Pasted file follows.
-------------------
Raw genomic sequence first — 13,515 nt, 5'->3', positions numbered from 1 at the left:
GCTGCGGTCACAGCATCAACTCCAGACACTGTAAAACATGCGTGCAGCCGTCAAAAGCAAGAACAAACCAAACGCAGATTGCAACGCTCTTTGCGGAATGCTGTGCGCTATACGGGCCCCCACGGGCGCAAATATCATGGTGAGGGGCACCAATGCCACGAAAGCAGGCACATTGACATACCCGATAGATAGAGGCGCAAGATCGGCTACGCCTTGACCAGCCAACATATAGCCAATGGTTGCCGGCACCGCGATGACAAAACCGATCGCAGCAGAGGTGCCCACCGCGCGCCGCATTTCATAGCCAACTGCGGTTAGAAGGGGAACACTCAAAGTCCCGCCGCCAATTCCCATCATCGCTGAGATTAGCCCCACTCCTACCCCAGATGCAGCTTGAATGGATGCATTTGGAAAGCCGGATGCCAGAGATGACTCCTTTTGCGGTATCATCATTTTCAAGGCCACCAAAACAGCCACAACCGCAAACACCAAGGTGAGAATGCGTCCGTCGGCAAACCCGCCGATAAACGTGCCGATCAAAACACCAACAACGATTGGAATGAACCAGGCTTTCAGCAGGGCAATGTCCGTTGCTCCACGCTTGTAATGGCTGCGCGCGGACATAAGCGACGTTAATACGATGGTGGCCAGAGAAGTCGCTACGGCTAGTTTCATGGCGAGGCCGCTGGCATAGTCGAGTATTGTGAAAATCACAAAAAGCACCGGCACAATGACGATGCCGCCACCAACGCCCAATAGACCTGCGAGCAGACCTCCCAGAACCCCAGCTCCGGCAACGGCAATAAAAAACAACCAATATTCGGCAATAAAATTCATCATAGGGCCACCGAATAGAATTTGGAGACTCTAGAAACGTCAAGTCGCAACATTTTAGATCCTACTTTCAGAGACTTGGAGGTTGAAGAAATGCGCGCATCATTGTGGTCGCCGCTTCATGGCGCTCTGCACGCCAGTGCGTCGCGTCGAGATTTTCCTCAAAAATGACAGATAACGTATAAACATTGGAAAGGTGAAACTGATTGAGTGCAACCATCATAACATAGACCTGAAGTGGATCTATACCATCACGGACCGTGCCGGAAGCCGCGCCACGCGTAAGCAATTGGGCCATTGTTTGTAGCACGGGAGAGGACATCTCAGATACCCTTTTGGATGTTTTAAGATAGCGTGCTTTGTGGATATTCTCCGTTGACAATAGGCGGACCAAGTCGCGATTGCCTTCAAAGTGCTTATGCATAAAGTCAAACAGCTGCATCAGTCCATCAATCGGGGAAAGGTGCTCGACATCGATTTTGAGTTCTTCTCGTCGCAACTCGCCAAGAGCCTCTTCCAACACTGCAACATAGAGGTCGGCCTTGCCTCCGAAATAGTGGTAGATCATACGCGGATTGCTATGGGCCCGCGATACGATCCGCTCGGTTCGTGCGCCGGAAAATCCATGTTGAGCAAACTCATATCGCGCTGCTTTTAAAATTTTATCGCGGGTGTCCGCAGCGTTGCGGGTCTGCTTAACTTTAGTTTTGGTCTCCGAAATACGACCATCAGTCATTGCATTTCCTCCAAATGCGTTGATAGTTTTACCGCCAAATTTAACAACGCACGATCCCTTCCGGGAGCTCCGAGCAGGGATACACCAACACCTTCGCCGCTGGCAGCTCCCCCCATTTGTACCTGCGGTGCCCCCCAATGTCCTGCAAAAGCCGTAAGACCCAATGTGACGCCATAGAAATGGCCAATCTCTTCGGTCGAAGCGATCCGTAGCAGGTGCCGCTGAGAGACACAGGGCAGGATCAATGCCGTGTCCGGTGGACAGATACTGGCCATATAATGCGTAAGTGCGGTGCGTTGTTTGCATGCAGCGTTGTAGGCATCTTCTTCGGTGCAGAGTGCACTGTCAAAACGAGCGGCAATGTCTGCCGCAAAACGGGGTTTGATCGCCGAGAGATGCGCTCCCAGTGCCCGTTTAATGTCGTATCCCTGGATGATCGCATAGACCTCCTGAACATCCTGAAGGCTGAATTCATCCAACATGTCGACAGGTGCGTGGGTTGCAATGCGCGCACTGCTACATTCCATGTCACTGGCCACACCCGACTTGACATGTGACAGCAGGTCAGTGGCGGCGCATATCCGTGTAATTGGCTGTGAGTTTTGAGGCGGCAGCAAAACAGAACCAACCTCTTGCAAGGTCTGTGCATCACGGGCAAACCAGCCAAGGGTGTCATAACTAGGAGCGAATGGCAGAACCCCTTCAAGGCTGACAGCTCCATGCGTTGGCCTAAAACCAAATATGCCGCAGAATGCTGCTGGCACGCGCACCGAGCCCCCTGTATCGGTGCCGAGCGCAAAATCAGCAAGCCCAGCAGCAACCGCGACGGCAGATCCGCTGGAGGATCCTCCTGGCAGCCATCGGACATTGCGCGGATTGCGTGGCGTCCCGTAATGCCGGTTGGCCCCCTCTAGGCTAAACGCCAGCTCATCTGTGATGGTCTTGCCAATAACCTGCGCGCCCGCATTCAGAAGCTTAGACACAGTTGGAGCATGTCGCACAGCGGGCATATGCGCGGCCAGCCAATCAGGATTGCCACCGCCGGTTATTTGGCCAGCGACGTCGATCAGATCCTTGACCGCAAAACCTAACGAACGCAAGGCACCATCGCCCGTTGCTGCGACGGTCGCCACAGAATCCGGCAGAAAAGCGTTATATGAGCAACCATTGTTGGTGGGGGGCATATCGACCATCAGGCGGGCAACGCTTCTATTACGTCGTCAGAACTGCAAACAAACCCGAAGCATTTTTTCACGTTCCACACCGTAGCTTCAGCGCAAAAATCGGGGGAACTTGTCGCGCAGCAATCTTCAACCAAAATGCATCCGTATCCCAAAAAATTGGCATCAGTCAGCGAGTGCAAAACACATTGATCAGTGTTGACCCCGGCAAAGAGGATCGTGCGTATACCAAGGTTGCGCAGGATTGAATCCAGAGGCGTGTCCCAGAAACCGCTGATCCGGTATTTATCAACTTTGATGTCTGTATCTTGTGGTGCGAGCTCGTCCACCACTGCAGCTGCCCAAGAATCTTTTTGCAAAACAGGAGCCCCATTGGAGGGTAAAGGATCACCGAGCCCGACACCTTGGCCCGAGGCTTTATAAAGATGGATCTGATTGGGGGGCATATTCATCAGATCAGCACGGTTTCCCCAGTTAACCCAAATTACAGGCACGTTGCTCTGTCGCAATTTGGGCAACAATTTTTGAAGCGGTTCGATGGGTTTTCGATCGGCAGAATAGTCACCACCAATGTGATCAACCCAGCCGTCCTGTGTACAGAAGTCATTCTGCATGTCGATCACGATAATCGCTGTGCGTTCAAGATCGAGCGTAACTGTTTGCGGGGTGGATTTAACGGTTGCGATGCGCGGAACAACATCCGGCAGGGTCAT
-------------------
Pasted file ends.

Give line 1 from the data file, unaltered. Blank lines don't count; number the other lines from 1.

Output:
Raw genomic sequence first — 13,515 nt, 5'->3', positions numbered from 1 at the left: